Friday, December 7, 2007

What She Said: Kaminer Responds to Romney

Author of "Free For All: Defending Liberty in America Today," among others, Wendy Kaminer, responds to Mitt Romney's unfortunate misrepresentation of secularism. Read her piece, rather then my ramblings on freedom posted earlier. Unfortunately, Romney's concerns about secularism being a new religion are not new. I'm started to read, "In Defense of Secular Humanism," by Paul Kurtz. Right off the bat, in his book published in 1983, he quotes Tim LeHay. Who is Tim LeHay? Well, before he co-wrote the Left Behind series, he was a Baptist minister, founder of the Creationist Institute in San Diego, a leader of the Moral Majority, and Chairman of the Conservative Council, a group of 50 conservatives I'm sure are super fun at parties. Remember, this was all back in 1983, the time of Pac Man. His big claim? Humanists controlled America, from the TV to the schools. He warns in his book, "The Battle for the Mind," that "We are not free to send our children to school where they are safe from violence, drugs, and Anti-American teachers... In fact, to provide our young with the high-caliber education which includes an emphasis on basics and character building, we must pay tuition to send them to a Christian school or to other private schools while paying taxed to subsidize the religion of humanism in our public schools."

I couldn't read much more of Paul Kurtz book, but will provide a review later. What is shocking, is that the argument and dialog between fundamentalists and humanist, secularists, and atheists does not appear to have changed much. It's also apparent that the current conservative push in America has taken a long time to develop. I'm hoping something more sensible doesn't take as long to move it to the fringes.


JKC said...

You know, the ironic thing about this is that Romney is arguing for religious pluralism, that all religions have a place in the public sphere, and then calls secularism a religion, but argues that it has no place in the public sphere. What gives?

Personally, I have no problem with having the presence of any and all religions (subject, of course, to the caveat that they don't harm others) in our public spaces. The problem comes when there is endorsement, or apparent endorsement, by the government.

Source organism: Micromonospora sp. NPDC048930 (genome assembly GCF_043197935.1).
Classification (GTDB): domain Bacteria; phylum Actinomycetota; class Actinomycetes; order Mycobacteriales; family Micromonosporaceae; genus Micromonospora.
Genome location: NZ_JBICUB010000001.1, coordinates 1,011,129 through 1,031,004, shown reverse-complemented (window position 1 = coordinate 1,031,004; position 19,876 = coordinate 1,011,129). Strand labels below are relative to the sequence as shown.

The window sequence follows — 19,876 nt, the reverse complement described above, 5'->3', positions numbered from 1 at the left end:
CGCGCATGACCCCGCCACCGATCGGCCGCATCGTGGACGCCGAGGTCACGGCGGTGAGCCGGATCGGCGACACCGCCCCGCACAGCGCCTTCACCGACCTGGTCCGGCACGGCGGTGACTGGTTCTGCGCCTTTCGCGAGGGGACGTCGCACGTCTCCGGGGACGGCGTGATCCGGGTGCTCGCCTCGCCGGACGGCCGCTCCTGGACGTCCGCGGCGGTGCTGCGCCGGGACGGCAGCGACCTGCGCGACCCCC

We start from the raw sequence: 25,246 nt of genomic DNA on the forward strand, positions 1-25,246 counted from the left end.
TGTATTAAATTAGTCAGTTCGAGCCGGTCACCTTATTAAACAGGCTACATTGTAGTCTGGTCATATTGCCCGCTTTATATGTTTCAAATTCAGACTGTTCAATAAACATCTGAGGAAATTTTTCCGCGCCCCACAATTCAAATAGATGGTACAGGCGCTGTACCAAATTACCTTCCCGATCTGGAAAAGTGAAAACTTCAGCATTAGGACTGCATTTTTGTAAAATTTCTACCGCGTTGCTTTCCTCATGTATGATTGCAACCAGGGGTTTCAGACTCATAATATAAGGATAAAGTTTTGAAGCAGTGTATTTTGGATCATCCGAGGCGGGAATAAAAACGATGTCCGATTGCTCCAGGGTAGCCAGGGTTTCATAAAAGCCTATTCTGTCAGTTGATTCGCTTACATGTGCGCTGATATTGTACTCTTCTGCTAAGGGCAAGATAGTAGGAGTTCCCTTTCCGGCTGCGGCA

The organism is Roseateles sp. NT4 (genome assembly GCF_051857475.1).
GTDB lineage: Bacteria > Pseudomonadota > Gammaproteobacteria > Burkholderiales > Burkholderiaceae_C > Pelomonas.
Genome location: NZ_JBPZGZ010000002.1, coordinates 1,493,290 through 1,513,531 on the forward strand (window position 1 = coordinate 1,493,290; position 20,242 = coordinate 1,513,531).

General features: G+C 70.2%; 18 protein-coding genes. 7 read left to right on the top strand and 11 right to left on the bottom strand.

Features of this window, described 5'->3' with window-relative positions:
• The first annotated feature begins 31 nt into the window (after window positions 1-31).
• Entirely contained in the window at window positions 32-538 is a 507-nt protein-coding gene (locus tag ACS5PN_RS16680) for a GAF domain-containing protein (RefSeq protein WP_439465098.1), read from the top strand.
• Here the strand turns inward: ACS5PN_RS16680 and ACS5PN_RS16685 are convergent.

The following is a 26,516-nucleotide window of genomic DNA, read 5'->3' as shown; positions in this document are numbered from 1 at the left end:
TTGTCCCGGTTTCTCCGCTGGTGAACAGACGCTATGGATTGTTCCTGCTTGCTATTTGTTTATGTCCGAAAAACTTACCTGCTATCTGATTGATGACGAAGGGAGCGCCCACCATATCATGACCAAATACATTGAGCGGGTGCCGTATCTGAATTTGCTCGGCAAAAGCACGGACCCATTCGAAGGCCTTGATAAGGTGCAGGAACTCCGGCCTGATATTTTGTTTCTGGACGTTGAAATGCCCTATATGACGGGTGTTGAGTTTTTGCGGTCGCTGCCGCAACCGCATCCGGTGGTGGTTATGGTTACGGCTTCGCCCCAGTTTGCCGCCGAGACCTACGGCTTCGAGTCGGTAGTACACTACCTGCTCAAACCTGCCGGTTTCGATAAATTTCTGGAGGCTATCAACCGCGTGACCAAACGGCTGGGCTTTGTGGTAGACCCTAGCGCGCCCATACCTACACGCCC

I think it's possible to allow free expression without crossing the line of endorsement. But it isn't done very well very often.

When it comes right down to it, though, I'd rather have a secular government than a sectarian government.

Bjorn Watland said...

Irony abounds with presidential politics, or all politics, depending on how cynical you'd care to be.

I have the hope that the United States is so rooted in the notion of tolerance, and respect for other philosophies and beliefs, that an ebb and flow may happen, but I don't see the country becoming sectarian, even if a majority of voters wish it to happen. Of course, this tolerance is at a fundamental level, not a practical one, so from time to time groups will be harassed and repressed, but their fundamental right to say what they'd like, think what they'd like irregardless of public opinion is fundamental.

Constitutionality of nativity displays, or Christmas trees on public land, I think, are silly arguments. Now, the law does say that Congress shall make no law respecting the establishment of religion, or the free exercise thereof. Does that mean, that local governments are free to have Christmas trees in their offices? There is no law created respecting the establishment of religion in that case. However, judges have ruled in the past that governments, local, or federal, should not endorse, or support any one particular religion over any other. But if i were being a strict constitutionalist, I'd say, leave the trees up.

Of course, we all know the importance of Christmas, and the Christan faith. In case we forgot, the Representatives took the time to pen a reminder.